Workers’ remittances recorded a growth of 5.4% in February 2020, year on year, amounting to US dollars 527million. On a cumulative basis, workers’ remittances grew by 6.0 per cent to US dollars 1,108 million during the first two months of 2020 in comparison to the corresponding period of 2019. Workers’ remittances are also likely to be affected by the COVID-19 outbreak in the forthcoming months, with key sources of remittances such as Italy, South Korea and the Middle East being affected by the pandemic and the resultant economic slowdown.

Exchange rate stabilizes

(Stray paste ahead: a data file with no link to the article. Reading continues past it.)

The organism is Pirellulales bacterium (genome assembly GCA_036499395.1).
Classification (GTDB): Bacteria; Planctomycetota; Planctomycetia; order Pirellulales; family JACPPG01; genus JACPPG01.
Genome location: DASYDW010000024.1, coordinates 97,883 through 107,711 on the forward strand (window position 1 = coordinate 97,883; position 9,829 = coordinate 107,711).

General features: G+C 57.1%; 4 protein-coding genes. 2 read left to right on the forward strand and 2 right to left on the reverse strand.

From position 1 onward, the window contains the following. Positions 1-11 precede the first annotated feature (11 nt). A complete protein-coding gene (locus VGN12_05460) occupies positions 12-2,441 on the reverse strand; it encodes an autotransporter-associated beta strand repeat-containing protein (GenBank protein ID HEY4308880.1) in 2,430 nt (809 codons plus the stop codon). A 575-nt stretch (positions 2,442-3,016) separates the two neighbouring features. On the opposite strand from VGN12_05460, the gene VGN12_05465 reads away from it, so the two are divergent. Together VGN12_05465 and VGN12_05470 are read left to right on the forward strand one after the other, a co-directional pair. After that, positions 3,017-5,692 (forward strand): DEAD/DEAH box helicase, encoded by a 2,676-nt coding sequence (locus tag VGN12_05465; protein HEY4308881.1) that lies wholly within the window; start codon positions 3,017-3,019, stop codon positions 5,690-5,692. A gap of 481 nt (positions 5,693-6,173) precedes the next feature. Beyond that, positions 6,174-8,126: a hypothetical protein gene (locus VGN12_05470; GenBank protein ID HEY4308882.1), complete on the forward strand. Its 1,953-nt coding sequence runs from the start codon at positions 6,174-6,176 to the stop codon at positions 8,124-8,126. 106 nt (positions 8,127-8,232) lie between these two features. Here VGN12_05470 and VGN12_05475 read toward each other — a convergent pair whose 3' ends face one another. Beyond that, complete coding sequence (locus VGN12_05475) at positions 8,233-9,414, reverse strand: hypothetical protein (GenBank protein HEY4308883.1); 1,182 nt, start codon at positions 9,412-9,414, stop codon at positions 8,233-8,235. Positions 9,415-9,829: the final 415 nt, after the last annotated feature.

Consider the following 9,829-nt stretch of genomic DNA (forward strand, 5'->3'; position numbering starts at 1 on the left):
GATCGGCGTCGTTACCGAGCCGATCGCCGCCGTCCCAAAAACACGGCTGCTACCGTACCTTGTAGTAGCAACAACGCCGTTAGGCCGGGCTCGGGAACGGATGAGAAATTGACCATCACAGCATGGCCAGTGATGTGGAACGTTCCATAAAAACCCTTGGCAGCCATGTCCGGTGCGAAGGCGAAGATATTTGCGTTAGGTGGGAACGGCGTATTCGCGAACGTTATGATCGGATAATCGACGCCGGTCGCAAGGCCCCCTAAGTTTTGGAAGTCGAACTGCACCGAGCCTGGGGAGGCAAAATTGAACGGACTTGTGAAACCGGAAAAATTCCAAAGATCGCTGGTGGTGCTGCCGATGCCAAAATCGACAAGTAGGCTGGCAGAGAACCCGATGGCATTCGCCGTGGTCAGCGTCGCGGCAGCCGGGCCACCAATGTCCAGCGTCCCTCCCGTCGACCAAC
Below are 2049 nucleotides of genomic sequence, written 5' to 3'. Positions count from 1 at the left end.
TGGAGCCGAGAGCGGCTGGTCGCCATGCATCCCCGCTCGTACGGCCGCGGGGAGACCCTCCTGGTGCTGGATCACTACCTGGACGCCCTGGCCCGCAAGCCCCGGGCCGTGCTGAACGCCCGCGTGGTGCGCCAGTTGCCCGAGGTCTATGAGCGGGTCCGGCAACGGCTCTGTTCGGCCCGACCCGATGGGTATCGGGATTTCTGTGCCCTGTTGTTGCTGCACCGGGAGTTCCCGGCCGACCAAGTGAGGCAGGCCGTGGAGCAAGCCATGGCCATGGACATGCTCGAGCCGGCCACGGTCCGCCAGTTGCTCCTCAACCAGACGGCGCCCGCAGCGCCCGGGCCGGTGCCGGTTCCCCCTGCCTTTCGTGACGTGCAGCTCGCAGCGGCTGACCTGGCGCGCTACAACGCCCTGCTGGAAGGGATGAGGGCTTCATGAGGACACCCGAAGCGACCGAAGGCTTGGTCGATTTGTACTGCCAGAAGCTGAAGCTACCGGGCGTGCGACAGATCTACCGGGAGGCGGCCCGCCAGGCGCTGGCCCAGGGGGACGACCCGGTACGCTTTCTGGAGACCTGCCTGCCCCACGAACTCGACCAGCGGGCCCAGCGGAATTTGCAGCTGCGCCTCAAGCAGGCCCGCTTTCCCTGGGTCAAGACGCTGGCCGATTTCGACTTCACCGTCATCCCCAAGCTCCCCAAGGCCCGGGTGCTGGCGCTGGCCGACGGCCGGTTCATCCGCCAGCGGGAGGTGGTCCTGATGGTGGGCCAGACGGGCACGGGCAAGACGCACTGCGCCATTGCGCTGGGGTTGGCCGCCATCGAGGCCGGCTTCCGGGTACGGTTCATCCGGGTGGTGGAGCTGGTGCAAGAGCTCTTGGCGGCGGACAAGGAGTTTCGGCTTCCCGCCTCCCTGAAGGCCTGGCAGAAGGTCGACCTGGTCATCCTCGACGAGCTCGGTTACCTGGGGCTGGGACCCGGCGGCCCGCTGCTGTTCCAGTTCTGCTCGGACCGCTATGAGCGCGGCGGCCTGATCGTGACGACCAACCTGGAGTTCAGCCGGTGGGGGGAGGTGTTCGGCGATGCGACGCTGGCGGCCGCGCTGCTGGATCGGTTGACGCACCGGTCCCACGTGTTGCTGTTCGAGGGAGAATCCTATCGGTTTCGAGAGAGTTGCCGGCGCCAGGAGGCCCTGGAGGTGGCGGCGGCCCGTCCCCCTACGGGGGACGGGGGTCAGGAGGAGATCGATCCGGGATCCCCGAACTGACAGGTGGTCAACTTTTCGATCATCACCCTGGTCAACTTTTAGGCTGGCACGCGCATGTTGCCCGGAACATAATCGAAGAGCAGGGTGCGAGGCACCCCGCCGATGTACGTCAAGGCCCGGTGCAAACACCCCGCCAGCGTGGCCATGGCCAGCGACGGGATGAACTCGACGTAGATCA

The Sri Lankan rupee, which remained stable until mid-March2020,depreciated sharply during the latter part of March up to mid-April 2020, mainly due to adverse speculation in the market with the spread of COVID-19 outbreak. However, the exchange rate gradually stabilized, with a notable appreciation in the first week of May 2020.Accordingly, the rupee recorded a depreciation of 3.4per cent against the US dollar by 15 May 2020. Reflecting cross-currency movements, the rupee depreciated against the Japanese yen while appreciating against the euro, the pound sterling, the Canadian dollar, the Australian dollar and the Indian rupee during the year up to 15May 2020.

Source: Daily News

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Bangladesh: 1,090 industrial units may face unrest